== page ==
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Canadian Suspect in Paris Synagogue Bombing Is Found Guilty

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Forty-three years ago, a bomb exploded outside a synagogue in Paris, killing four people and fainting in France. It drove large crowds to protest against anti-Semitism and exposed the country to violence that was thought to have died out with the end of World War II.

After decades of false leads, lack of evidence and legal disputes, the verdict was finally delivered on Friday. He was convicted of related murder, attempted murder, and aggravated destruction. He was sentenced to life imprisonment.

Carol Ancona, a French woman who was in the synagogue when the atomic bomb exploded, said she was satisfied with the court’s ruling, saying “the time has come.” “It’s never too late to do the right thing,” she said.

The judge also issued an arrest warrant for Diab, who lives in Canada and was tried in absentia. Diab has long denied his involvement in the attacks. A previous investigation into the bombing dropped charges against him.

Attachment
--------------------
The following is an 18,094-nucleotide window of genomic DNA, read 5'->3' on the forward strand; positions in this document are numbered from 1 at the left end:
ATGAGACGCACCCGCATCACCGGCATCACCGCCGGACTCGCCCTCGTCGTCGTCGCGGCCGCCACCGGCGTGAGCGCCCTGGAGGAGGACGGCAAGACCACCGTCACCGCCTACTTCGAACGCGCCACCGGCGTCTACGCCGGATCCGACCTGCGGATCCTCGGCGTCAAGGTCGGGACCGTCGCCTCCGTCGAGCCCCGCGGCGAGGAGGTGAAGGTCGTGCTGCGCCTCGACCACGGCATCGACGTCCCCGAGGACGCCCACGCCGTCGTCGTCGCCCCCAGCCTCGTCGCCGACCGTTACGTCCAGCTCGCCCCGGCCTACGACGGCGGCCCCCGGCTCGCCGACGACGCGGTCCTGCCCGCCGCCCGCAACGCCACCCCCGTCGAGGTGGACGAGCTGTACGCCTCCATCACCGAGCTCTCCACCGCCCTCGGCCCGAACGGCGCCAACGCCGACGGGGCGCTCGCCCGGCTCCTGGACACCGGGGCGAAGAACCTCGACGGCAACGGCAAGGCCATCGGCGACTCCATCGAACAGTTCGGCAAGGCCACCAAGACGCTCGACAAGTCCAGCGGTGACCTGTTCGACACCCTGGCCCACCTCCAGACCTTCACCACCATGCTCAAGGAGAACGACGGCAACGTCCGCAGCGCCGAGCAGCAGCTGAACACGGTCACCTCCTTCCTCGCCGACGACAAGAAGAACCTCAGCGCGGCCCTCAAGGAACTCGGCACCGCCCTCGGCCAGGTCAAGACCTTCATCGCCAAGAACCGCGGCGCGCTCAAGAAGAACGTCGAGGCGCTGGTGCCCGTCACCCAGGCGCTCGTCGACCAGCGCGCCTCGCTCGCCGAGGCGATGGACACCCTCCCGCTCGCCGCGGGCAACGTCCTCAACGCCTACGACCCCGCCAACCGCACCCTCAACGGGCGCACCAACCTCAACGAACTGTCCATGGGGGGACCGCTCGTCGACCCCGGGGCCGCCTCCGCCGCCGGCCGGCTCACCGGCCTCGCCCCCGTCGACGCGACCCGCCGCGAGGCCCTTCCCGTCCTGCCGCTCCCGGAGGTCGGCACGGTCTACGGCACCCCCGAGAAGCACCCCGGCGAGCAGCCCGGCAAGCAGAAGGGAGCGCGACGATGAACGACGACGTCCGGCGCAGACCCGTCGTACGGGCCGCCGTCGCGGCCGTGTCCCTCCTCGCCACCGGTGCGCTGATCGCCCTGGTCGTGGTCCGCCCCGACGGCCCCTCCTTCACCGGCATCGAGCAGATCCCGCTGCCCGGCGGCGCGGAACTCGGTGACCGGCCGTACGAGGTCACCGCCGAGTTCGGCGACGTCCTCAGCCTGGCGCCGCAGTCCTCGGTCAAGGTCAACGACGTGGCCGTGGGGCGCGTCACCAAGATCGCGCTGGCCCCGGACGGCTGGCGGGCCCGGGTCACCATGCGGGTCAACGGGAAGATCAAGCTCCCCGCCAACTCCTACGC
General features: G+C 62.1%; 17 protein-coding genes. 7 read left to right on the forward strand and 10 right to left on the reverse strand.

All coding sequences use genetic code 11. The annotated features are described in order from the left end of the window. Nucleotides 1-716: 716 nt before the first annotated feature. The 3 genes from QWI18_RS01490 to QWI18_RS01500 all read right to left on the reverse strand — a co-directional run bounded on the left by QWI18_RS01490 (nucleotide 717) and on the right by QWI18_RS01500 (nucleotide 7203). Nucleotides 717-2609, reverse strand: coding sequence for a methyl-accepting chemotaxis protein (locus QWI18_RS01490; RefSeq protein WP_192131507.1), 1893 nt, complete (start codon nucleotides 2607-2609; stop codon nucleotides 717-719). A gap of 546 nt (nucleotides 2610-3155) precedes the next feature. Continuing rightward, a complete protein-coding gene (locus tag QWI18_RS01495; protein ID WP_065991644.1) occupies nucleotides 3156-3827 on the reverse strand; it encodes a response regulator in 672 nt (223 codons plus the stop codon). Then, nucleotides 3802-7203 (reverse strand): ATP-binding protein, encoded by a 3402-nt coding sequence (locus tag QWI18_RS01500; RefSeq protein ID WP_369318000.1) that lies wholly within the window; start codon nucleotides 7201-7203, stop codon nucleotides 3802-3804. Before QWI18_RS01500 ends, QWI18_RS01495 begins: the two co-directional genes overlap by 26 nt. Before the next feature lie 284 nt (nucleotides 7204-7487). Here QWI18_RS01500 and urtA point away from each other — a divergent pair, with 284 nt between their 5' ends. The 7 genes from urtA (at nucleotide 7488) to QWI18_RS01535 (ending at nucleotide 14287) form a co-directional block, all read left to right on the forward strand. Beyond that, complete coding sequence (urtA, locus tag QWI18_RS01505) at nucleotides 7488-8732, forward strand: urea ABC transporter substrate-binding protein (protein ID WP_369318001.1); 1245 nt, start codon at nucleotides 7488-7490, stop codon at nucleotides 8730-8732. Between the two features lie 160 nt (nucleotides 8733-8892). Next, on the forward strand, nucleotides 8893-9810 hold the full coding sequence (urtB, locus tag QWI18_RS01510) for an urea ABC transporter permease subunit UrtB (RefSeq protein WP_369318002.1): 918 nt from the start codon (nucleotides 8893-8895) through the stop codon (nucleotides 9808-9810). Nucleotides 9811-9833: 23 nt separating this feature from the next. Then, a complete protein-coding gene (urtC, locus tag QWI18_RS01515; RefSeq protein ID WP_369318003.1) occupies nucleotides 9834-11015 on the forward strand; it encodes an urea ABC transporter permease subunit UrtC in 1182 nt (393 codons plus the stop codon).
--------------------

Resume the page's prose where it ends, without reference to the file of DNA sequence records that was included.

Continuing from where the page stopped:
Donald J. Pratt, spokesman for Canada’s Hassan Diab Support Committee, lamented the “extremely disappointing decision”. Diab was tried in absentia and cannot appeal the verdict. Pratt said his only option was to “fight extradition” to France.

On October 3, 1980, the first deadly attack on the Jewish community in France since World War II took place on rue Kopernik in the upmarket district of western Paris.

Explosives placed on motorcycles parked outside the synagogue, where more than 300 worshipers had gathered to celebrate the Sabbath, detonated early in the evening. The blast collapsed the synagogue’s glass roof, blew out windows in nearby buildings, and overturned cars.

Four people were killed in the street when the bomb exploded – an Israeli journalist, a student passing by on a motorbike, a driver and a janitor. Investigators said explosives were set to detonate as worshipers left the synagogue after prayers had ended. was the only person